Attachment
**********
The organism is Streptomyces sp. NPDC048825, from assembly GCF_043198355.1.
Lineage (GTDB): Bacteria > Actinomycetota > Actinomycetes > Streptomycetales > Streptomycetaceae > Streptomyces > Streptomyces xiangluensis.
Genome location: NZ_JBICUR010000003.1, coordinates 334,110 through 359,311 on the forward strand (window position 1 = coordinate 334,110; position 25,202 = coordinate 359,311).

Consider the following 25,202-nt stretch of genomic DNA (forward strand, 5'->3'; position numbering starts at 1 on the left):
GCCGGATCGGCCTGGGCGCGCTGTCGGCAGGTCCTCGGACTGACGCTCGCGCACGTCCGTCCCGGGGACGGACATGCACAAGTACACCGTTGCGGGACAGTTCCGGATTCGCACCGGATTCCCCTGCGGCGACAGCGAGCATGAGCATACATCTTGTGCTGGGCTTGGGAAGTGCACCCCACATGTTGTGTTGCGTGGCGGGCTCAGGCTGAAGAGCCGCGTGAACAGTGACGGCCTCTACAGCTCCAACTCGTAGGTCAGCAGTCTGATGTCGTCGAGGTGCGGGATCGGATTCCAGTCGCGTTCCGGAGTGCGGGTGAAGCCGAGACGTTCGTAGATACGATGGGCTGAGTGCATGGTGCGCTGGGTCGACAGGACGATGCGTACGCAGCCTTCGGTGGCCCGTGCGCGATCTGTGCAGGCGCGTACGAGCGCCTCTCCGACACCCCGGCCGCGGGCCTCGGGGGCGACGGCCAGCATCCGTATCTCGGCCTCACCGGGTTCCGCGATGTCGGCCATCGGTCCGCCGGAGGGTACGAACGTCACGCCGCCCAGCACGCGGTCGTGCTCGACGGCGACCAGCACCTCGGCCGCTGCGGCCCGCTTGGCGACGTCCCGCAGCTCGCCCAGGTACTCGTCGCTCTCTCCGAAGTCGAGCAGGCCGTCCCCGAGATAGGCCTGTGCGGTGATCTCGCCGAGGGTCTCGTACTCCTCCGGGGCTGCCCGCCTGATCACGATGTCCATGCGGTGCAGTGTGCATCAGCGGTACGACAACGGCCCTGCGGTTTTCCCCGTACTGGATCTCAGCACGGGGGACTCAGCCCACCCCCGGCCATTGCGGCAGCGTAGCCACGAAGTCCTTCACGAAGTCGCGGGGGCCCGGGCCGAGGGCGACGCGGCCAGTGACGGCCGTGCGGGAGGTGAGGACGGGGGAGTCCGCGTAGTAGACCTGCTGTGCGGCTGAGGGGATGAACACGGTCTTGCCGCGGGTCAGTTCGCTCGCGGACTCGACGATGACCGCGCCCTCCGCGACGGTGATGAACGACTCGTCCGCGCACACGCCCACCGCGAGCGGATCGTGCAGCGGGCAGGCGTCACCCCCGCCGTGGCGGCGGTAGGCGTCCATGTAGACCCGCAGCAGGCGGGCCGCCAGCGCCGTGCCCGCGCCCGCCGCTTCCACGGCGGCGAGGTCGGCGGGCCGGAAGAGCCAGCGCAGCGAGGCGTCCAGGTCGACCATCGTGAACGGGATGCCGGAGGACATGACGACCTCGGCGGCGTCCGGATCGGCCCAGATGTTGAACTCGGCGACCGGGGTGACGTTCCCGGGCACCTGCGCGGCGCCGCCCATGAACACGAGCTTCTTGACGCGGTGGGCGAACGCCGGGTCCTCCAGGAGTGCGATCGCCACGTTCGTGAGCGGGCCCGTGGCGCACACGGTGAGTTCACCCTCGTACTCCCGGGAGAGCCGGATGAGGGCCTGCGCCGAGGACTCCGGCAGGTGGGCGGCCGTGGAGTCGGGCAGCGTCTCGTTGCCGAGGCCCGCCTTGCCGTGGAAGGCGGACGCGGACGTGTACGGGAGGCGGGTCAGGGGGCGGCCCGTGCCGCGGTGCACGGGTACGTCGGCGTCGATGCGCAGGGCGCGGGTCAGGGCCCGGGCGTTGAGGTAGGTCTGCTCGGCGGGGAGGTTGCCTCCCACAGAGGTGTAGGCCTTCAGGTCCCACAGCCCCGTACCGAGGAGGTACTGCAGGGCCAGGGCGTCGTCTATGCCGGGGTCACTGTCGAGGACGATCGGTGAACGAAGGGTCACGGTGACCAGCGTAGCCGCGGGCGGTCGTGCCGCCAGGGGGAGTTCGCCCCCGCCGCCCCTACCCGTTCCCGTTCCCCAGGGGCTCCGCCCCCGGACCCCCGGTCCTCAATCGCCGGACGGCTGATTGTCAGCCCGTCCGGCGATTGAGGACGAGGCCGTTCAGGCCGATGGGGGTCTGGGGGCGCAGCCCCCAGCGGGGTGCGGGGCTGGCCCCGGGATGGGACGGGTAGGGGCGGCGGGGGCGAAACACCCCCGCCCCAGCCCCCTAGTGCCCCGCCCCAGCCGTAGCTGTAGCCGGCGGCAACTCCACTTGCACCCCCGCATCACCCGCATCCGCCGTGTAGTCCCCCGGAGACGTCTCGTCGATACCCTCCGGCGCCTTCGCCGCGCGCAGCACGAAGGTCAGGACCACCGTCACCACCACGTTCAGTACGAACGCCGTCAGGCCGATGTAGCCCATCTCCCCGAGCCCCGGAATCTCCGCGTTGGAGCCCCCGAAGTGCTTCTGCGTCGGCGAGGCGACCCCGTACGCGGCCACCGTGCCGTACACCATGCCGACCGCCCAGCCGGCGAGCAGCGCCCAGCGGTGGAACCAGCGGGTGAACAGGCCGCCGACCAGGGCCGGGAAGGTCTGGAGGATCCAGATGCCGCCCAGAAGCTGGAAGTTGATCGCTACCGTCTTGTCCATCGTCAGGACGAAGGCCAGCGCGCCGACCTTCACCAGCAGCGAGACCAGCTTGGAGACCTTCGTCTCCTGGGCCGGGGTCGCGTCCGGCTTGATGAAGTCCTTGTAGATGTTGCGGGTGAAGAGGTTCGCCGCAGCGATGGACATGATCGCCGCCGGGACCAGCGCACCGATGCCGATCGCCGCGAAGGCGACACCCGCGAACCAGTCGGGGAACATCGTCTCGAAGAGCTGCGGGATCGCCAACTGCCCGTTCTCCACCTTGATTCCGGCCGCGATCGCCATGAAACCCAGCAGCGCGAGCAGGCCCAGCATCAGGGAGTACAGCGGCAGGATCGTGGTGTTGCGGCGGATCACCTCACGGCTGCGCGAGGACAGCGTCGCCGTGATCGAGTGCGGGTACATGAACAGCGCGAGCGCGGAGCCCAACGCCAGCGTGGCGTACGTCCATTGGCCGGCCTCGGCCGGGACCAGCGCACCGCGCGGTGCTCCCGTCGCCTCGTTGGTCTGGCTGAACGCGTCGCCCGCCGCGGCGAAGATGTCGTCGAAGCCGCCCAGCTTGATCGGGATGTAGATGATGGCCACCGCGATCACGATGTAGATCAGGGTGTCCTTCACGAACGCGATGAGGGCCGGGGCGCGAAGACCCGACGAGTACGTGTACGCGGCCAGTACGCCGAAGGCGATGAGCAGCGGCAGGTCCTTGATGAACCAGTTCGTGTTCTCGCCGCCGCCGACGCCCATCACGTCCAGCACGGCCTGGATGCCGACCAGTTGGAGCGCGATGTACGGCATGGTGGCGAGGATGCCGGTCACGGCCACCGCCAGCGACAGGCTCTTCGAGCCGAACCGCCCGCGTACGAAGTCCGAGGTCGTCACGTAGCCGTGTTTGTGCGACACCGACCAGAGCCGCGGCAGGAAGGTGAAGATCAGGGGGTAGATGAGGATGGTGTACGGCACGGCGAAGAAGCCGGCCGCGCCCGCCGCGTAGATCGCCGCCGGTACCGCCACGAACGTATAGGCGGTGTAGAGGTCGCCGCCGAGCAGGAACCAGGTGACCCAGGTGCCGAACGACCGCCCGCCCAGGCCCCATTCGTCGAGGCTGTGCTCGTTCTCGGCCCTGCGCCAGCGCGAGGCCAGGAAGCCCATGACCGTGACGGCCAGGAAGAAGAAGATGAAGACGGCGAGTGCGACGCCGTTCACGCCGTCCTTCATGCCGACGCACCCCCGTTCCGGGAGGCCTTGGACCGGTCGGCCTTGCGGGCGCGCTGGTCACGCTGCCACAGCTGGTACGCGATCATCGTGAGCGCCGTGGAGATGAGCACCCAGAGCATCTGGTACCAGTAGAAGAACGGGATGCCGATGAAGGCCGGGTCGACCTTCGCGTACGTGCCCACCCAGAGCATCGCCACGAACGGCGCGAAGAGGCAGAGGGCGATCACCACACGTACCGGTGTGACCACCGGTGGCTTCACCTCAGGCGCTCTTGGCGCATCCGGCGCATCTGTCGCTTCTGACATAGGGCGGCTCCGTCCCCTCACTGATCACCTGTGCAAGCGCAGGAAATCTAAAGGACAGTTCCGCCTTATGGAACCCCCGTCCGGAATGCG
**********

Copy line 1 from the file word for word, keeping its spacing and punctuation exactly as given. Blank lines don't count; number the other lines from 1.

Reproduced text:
The organism is Streptomyces sp. NPDC048825, from assembly GCF_043198355.1.